Presumptive Democratic presidential nominee Barack Obama met Tuesday
with majority Democrats in the U.S House of Representatives. VOA's Dan
Robinson reports from Capitol Hill, Senator Obama delivered a pep talk
about the November presidential and congressional election, as his
rival Republican John McCain was on the campaign trail.
Senator Obama appeared with Democratic leaders after meeting for about an hour with House Democrats.
Speaking to reporters, Obama said he believes Democrats have a good chance of strengthening their hold on Congress in November. "If the American people can feel confident that the institutions here in Washington are working for them and not on behalf of special interests, then I think this can be an incredible election, not only to elect a Democratic president but also to expand our majority in the House and expand our majority in the Senate," he said.
Obama sounded a note of bipartisanship, saying he hopes to be able to work with what he called right-minded Republicans if he is elected president.
House Speaker Nancy Pelosi described Democrats as unified in their enthusiasm about Senator Obama, and their excitement about his ideas. "We had a wonderful discussion about energy infrastructure, health care, America's leadership role in the world. We congratulated Senator Obama for his trip, for presenting that face of America to the world, and for his ideas to take us into the future," she said.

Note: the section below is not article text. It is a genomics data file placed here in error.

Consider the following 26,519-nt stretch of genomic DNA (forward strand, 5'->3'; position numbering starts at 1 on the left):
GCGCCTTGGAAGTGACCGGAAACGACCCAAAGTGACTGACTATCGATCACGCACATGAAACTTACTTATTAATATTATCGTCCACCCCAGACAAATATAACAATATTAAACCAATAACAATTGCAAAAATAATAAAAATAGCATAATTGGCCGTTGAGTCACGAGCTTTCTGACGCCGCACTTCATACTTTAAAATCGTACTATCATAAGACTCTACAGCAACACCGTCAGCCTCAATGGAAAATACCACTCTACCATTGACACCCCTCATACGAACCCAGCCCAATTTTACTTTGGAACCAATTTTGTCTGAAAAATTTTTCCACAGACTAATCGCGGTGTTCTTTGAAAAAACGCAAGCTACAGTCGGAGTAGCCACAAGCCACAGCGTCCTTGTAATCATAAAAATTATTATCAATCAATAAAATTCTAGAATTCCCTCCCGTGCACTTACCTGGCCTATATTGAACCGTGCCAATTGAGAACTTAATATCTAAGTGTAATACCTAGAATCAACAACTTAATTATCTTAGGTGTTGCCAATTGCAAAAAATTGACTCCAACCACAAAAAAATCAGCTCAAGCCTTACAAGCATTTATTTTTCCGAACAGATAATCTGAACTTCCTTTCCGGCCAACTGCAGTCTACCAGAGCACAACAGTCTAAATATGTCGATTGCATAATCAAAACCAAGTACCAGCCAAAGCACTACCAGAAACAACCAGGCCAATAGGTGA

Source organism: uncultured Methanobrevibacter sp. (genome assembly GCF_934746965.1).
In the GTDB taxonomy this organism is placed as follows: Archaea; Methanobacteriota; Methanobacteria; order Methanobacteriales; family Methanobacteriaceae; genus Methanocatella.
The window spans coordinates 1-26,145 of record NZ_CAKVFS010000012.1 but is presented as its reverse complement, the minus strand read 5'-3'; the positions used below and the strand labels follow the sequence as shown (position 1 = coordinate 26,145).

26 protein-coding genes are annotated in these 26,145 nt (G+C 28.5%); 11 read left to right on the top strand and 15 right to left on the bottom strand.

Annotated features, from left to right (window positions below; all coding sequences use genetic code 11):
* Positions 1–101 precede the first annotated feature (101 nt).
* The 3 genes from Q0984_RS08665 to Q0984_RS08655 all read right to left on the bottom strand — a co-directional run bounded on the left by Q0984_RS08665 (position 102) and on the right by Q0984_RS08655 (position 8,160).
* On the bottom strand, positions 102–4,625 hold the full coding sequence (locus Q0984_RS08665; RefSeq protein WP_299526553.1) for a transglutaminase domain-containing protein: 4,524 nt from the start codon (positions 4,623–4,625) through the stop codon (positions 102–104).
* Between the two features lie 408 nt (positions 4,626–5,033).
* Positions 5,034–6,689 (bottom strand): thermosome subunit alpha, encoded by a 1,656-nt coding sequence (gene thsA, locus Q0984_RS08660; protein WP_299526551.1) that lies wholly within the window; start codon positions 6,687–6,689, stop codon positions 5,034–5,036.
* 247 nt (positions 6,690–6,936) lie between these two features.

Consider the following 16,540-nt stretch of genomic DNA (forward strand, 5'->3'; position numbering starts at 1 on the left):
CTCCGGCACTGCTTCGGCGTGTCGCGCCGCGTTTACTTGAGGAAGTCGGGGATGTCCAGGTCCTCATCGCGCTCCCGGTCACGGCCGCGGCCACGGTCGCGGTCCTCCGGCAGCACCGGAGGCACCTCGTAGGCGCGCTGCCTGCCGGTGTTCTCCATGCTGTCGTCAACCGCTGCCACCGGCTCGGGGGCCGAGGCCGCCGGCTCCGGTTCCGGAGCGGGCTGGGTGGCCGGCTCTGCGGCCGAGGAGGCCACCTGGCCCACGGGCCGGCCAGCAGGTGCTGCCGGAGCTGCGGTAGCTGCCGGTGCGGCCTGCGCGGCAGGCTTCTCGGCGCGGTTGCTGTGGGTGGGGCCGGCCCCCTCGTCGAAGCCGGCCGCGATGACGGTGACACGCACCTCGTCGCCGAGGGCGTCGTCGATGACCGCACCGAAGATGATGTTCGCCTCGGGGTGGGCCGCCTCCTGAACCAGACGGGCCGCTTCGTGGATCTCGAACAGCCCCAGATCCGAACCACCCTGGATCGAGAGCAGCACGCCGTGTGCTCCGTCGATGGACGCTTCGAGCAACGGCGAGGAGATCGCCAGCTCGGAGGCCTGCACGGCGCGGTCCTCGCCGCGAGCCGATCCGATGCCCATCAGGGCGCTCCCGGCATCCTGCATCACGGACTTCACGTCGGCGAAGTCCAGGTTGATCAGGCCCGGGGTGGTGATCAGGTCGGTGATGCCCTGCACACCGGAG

Representative John Larson, vice chairman of the Democratic Caucus, says Obama was impressive in an hour in which House Democrats asked questions about his recent overseas trip and U.S. energy policy. "This being a moment when we have to seize the opportunity to put forward the kind of comprehensive energy policy that we are going to need to address the concerns of the country."
Jim Clyburn, the Democratic Majority Whip, said Obama also reflected on the key points he tried to communicate to an estimated 200-thousand people who heard him speak in Germany. "That to me was a seminal moment in his talk today, the fact that he is symbolic of what people want to see this country do in reclaiming its moral authority [in the world]."
Republican John McCain acknowledged, during an appearance in Nevada, that he sees himself as the underdog in the presidential race: "I think we have to assume, despite the fluctuations of the polls up and down, [that] I am the underdog in this race, and I am going to need every single one of you to get out there and get out the vote in Nevada and I relish the underdog role," he said.
With Democratic and Republican nominating conventions just a few weeks away, speculation is intense about who Senator Obama and Republican John McCain will choose as their vice presidential running mates.
As Obama told reporters he is eager to hit the campaign trail, McCain spent Tuesday continuing to attack his Democratic rival on a range of issues, from energy and high gasoline prices to his position on Iran.